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Basic Ped YMT Editing - Components, Clothes, Textures

  • Introduction

    The Ped ymt files are manifest files containing metadata about your Peds, allowing you to customize models by changing their physical features and clothing where applicable. Not to be confused with the single file called peds.ymt.

    Changing clothes and outfits is easily done with trainer mods like Menyoo and Simple Trainer. The trainers use what are called native functions to allow you to make these wardrobe changes in game. For example the native function:
    void SET_PED_COMPONENT_VARIATION(Ped ped, int componentId, int drawableId, int textureId, int paletteId)

    There are 12 wardrobe components, described in the Native Name column of the table below. They are numbered from 0 to 11. The drawables refer for example to a shirt, or a sweater, or a tshirt. A texture on the other hand could allow one tshirt to be red or black or sport a cool logo. These different texture options are called texture variations. Together with the drawables they are called component variations.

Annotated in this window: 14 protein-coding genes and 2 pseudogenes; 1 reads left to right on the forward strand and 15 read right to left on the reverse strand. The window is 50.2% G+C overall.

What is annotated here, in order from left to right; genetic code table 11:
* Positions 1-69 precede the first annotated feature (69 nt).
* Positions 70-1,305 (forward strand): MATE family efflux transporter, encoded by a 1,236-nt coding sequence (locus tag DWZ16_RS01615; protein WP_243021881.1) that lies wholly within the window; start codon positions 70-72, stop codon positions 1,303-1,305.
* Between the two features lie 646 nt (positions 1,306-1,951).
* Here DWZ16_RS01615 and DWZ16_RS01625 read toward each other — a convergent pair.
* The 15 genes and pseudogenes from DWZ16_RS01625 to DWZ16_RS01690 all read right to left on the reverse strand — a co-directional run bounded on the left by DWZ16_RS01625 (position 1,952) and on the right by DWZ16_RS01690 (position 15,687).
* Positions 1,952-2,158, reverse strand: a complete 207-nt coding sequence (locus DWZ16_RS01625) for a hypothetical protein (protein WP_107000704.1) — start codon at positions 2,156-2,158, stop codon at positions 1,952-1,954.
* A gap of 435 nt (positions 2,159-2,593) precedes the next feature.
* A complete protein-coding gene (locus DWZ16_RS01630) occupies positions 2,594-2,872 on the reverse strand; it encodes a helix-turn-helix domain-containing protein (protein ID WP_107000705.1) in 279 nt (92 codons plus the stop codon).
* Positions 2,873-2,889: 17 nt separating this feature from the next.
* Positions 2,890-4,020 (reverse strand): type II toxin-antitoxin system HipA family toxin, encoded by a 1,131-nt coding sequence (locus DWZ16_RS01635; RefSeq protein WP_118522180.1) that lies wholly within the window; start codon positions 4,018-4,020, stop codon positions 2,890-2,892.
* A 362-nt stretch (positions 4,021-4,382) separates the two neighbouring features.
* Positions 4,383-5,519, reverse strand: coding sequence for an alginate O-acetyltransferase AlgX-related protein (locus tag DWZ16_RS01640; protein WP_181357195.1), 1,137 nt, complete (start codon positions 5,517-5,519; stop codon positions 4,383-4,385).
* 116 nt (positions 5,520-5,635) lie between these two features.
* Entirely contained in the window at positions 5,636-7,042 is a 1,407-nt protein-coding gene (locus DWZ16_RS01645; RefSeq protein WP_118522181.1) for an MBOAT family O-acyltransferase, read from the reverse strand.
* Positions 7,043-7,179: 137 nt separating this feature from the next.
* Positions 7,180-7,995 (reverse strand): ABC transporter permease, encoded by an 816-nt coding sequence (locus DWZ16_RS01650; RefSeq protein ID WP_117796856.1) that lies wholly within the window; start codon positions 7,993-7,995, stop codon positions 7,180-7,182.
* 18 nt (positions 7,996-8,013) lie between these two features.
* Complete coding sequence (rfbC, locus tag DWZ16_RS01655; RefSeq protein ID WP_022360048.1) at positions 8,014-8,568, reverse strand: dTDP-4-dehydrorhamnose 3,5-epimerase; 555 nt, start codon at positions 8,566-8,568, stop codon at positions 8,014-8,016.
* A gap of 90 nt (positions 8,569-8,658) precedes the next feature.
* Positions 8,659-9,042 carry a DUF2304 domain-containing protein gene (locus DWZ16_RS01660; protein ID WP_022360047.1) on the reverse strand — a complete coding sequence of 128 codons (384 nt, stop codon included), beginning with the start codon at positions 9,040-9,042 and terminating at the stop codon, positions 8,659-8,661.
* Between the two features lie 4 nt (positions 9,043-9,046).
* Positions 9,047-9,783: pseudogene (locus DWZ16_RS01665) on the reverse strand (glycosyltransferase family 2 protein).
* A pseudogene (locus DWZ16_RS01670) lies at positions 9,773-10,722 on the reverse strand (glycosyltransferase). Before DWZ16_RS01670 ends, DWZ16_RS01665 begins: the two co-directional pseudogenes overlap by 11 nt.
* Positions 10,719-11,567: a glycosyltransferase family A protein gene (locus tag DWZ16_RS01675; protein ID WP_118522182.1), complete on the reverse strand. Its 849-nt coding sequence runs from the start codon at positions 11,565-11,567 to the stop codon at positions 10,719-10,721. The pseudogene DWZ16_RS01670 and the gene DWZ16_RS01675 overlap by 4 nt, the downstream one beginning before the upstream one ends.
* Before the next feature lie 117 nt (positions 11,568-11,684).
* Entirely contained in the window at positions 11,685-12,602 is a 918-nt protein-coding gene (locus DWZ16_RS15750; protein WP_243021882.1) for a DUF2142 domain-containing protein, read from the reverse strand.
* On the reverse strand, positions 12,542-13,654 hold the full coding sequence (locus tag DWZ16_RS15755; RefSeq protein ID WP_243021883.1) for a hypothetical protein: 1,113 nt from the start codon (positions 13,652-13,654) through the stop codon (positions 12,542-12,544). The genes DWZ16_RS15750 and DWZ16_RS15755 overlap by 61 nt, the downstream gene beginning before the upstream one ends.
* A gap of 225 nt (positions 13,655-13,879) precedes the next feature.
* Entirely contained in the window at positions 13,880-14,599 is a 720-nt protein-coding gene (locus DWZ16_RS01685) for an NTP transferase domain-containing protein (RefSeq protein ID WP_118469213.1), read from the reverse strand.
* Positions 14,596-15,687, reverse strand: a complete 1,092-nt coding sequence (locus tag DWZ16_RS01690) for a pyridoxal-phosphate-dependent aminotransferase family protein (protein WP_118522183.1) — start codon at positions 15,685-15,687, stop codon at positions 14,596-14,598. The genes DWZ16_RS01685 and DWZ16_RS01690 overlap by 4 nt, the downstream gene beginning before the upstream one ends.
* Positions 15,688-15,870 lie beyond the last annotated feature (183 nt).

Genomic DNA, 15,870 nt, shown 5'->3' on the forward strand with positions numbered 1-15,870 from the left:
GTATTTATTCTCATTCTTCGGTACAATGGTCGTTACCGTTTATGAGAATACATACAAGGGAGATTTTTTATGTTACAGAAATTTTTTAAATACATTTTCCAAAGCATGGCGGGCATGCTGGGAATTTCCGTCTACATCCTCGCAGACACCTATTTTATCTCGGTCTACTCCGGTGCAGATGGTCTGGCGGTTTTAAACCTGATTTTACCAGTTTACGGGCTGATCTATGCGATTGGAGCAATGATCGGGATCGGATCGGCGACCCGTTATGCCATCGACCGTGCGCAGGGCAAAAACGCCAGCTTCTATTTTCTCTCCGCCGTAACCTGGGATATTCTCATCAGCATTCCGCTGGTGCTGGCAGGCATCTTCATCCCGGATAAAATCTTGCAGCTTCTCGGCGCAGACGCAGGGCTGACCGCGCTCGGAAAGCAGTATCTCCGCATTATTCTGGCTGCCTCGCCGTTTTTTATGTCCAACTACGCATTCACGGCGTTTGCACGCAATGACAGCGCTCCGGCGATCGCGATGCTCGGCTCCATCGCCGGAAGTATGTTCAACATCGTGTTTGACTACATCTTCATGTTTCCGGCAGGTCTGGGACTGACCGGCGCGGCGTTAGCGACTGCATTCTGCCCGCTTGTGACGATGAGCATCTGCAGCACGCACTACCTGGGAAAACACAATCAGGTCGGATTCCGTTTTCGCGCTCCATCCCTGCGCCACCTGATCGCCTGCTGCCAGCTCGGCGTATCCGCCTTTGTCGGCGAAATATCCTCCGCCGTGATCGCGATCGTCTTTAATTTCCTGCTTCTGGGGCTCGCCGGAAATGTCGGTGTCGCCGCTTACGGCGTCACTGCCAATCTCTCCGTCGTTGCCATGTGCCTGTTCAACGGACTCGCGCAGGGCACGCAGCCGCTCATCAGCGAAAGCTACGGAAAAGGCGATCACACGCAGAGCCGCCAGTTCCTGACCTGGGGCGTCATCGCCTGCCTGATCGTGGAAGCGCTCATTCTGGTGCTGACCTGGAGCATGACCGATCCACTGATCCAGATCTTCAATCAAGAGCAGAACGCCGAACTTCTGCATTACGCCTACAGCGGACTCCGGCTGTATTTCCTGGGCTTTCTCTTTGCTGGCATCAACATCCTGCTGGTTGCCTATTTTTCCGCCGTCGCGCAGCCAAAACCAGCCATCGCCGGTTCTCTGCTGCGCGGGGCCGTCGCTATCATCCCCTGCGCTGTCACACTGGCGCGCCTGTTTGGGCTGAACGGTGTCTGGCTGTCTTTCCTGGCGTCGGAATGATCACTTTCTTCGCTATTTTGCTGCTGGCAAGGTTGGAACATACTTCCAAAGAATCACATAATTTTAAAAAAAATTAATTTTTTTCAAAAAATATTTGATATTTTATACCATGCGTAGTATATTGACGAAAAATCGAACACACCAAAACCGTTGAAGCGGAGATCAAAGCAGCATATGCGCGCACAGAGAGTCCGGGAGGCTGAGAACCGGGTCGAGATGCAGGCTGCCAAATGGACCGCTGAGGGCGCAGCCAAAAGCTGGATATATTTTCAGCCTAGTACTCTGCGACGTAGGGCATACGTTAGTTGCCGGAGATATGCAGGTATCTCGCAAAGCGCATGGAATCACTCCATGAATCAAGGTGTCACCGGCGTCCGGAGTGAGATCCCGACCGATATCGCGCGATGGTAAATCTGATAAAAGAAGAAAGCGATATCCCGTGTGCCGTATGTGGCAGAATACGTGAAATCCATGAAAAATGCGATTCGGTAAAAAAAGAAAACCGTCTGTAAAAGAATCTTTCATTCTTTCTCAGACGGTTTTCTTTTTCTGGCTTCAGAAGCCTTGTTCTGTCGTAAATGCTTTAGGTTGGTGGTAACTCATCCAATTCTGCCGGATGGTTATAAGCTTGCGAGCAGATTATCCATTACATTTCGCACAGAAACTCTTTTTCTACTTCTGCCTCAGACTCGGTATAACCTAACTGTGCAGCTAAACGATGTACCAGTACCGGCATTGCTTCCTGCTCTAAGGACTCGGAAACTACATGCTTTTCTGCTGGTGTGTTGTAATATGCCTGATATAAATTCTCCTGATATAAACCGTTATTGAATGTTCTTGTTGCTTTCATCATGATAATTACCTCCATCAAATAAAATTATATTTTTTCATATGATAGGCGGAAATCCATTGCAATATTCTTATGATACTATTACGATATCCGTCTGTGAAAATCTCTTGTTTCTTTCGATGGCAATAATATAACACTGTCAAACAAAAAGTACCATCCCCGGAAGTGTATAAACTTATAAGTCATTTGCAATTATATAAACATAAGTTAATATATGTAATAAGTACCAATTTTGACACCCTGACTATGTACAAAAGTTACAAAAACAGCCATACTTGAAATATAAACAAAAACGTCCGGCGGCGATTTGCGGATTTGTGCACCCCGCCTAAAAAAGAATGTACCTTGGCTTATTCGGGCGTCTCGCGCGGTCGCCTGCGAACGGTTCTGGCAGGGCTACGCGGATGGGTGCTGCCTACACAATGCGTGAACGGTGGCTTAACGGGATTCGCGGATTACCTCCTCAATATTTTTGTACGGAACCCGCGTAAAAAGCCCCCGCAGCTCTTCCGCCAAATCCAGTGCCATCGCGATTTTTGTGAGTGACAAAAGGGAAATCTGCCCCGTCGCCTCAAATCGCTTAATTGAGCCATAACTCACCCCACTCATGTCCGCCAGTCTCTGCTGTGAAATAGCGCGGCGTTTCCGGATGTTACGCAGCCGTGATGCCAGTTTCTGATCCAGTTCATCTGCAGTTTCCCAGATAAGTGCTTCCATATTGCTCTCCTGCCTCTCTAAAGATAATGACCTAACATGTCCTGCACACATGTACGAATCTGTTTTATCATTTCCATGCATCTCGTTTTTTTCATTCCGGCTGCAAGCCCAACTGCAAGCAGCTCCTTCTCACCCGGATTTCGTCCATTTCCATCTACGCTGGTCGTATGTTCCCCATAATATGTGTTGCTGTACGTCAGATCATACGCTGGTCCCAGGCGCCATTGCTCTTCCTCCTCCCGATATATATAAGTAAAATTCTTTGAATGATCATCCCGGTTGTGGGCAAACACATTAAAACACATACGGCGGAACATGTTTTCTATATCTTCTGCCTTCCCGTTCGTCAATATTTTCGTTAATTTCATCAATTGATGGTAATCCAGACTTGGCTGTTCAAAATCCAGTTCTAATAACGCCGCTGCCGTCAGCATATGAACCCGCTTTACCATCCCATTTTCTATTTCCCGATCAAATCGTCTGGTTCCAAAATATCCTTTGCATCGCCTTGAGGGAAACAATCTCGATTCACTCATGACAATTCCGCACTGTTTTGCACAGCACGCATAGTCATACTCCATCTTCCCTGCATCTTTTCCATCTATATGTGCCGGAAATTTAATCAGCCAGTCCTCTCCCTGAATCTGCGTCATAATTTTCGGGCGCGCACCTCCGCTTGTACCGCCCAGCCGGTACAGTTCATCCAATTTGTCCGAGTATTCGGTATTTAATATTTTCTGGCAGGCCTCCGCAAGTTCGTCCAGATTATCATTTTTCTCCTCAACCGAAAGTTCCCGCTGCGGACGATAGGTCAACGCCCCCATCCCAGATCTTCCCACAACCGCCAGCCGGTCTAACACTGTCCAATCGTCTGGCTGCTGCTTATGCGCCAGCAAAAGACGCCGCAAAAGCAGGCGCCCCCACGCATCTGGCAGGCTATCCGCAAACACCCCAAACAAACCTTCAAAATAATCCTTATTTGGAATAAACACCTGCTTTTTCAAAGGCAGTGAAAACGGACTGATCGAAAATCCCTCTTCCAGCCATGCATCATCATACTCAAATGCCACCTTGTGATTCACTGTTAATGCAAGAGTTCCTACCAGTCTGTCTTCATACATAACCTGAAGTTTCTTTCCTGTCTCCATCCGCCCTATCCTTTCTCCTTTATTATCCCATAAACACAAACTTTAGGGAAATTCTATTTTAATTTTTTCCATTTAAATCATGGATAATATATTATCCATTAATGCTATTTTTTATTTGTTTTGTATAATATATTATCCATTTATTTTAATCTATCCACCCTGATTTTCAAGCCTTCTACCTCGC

Native Name Description Menyoo Name
    PV_COMP_HEAD 0. Head Head
    PV_COMP_BERD 1. Masks Beard/Mask
    PV_COMP_HAIR 2. Hair Styles Hair
    PV_COMP_UPPR 3. Torsos Torso
    PV_COMP_LOWR 4. Legs Legs
    PV_COMP_HAND 5. Hands/Bags/Parachutes Hands/Back
    PV_COMP_FEET 6. Shoes Shoes
    PV_COMP_TEEF 7. Accessories Teeth/Scarf/Necklace
    PV_COMP_ACCS 8. Undershirts Accessory/Tops
    PV_COMP_TASK 9. Body Armor Task/Armour
    PV_COMP_DECL 10. Decals Emblem
    PV_COMP_JBIB 11. Tops Tops2 (Outer)

    YMT files need to be decrptyed and exported as xml (text) files before they can be modified or edited. There are two principal tools that will allow you to do this: The Meta Toolkit and CodeWalker's RPF Explorer. Both have their advantages and disadvantages.